Quoting: elmapul111 milions units, but the major issue is: no signal of slowing down, despite steam deck being announced/launched.
either people dont know what the device is capable of, or dont care, or simply valve isnt marketing it enough, in case its a bad sign.

I don't know about that.

Let's be clear, Nintendo has a strong grip on the market, combine it with their way of advertising. They are targeting wide and have a portfolio to back up they do a good job at giving good games fit to every kind of demographics they go after.

I wouldn't hold my breath at steam wrestling a large share early on. On the other hand, while I'm very interested by Steam Deck, I think it falls in that weird spot between the Switch and something like the PlayStation, without giving that same plug and play vibe or something.

Thanks for the link tho, I'll try to consult it every now and then.
elmapul 11 Aug
Quoting: MisterPaytwickThanks for the link tho, I'll try to consult it every now and then.
its not an perfect source, they dont have good data about digital sales for example, but i dont know any other/better source.

as for nintendo power, well we saw during n64, gamecube and WiiU era that exclusives arent enough to sell consoles, i mean, sure they sold a lot despite not having support from third parties, but those platforms also showed that they are also dependent on thirdy parties, unlike some people like to claim.
const 12 Aug
Quoting: elmapul
Quoting: Shmerl
Quoting: elmapulexcept that it worked for then, so its unlikely they will change their strategy, not until some open platform like steam deck kick their asses, but i dont think this will happen anytime soon

Well, I don't see why it can't happen. What are the numbers for the Switch for example?

111 milions units, but the major issue is: no signal of slowing down, despite steam deck being announced/launched.
either people dont know what the device is capable of, or dont care, or simply valve isnt marketing it enough, in case its a bad sign.


you can take a look at the sales history here:
https://www.vgchartz.com/tools/hw_date.php
compare to the performance of other platforms, especially old ones, take a look at how fast the sales decrease when they are about to die, and look at the switch...
if steam deck cant force nintendo to relase an switch2 then what will?

and even if nintendo cant sell switchs anymore due to the deck, with such an large install base they will sell games for a while, and they will sell a lot when they launch switch 2, especially if if have backward compatibility.
not to mention nintendo is able to convince people to purchase again the same game on "virtual console" each generation, sigh, even if that is an advantage for the deck, developers might not see as an advantage if that means less sales for then, so they will keep suporting nintendo/playstation/xbox

If a Switch2 had backwards compatibility, that would already be a big win for consumers. I doubt it.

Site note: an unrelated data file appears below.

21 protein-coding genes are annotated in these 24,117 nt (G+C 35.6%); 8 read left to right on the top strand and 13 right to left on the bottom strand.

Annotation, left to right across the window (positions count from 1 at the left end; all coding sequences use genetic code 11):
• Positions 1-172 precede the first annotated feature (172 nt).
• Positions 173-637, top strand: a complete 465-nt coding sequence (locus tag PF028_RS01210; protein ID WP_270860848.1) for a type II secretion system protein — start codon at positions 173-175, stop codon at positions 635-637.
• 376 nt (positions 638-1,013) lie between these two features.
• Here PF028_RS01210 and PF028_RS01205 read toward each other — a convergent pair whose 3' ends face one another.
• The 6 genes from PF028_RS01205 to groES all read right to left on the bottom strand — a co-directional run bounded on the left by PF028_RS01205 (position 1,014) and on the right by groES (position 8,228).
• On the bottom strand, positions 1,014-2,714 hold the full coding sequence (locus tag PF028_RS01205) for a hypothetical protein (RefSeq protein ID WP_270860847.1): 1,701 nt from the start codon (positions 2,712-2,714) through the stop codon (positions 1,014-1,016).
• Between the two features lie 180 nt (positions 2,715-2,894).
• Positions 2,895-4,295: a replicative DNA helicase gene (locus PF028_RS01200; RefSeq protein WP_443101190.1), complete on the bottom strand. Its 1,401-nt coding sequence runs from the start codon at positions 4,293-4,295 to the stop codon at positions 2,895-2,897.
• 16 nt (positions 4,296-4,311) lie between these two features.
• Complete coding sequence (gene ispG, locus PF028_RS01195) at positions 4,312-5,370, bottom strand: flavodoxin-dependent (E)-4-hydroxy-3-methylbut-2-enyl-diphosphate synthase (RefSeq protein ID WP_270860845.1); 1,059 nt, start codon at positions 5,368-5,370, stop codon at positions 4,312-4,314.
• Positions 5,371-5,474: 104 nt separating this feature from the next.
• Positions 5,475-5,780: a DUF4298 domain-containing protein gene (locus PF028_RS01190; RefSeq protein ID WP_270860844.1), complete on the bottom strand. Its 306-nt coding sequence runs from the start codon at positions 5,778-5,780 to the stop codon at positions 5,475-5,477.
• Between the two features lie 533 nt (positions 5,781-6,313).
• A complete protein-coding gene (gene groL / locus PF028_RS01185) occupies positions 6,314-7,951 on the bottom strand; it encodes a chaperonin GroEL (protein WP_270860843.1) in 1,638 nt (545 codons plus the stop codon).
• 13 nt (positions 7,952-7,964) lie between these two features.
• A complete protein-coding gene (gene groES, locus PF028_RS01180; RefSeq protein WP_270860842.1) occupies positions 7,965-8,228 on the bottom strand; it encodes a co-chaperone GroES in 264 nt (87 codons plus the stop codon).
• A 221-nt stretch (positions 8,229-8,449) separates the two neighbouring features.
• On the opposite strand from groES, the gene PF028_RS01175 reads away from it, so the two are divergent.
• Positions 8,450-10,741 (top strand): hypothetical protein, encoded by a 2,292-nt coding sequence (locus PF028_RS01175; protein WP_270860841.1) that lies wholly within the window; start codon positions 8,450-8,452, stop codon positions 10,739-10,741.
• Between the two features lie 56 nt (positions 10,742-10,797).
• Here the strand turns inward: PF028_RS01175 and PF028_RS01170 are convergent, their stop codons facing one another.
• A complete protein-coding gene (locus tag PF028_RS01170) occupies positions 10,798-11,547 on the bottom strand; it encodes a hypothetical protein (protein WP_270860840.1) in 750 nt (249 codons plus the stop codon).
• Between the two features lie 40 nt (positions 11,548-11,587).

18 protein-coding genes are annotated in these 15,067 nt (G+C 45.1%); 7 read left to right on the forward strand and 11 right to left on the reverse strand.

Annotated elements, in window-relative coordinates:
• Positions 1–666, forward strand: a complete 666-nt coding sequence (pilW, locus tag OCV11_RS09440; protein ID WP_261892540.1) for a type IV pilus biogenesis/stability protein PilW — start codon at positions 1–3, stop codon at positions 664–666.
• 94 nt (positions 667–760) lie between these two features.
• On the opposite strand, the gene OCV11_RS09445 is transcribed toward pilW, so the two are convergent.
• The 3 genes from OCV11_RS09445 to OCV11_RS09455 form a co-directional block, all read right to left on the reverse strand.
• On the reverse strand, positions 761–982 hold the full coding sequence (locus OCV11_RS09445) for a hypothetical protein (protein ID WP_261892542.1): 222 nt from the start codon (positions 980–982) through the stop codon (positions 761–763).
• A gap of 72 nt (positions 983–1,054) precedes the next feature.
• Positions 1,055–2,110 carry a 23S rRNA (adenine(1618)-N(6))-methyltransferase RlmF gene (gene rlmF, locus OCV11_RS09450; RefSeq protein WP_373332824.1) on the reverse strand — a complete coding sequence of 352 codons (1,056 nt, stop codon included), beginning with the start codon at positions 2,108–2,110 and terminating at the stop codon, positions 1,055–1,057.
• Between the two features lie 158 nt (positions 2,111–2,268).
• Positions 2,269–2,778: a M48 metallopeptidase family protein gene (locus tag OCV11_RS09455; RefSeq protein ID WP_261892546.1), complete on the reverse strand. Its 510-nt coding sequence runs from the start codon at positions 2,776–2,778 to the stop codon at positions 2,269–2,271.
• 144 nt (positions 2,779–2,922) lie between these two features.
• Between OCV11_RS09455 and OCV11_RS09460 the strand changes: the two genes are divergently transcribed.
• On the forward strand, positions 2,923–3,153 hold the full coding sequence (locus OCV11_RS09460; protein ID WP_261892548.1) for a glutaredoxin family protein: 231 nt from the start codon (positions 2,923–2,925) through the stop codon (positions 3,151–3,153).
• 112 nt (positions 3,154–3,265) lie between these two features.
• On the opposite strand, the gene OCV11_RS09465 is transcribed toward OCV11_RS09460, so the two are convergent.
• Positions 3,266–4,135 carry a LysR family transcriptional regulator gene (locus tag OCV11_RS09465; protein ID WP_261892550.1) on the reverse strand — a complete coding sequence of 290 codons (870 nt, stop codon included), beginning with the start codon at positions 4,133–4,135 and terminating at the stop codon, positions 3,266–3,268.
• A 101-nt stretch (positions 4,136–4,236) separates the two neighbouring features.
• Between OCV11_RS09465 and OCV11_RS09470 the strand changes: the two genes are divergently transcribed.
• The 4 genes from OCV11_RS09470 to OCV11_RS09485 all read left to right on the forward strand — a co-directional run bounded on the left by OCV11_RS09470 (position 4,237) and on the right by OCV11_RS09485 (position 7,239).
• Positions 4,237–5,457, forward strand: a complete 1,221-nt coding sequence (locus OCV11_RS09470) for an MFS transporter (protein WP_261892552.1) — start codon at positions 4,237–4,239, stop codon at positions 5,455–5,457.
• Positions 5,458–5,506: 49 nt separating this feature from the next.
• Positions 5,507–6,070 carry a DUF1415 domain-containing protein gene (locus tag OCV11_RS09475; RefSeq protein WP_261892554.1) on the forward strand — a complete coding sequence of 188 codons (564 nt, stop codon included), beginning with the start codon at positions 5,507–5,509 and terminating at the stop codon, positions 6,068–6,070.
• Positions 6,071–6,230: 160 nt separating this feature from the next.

I love my Deck to pieces, but there are quite a lot of reasons it can't really hurt the Switch.

1. Obviously availability just isn't there. How many Steam Decks are out there? Nintendo probably sells these numbers in weeks.
2. The Deck is a device for adult(ish) gamers for now and Switch is a family device. I bet >80% of the weekly Switch sales are birthday/christmas gifts to children, then maybe 10% for parents whose adult children hope they'll exercise with some sport game and then some replacements for old units. The whole childrens birthday/childrens christmas market is totally out of the decks reach and frankly, Valve doesn't seem to care about that market at all.
Try to find family friendly, steam deck validated games on Steam. They are there, they are getting more and more, but damn, they are hard to find. I have the impression the Deck opened up that niche on Steam, so developers targeting Steam will more often consider making family friendly games and developers making family friendly games for Switch will consider a PC port, yet that might just be a a shim...
The whole exercise market is also out of the Decks reach, though that might change with Deckard. I actually think Valve should take that market very very seriously, as that might be the row where they could beat out the consoles the easiest with openness and their specific hardware experience.

I really hope Valve will up their game. Increase availability and start doing something to make Steam as a platform more family friendly, but frankly, there are other tasks to be tackled before that. And also, we don't need the Deck to gain any kind of dominancy. If SteamOS based devices sell 5 Million units (like 5% of Switch), we as Linux gamers would already be in a position we couldn't even imagine a few years back.


Last edited by const on 12 August 2022 at 9:04 am UTC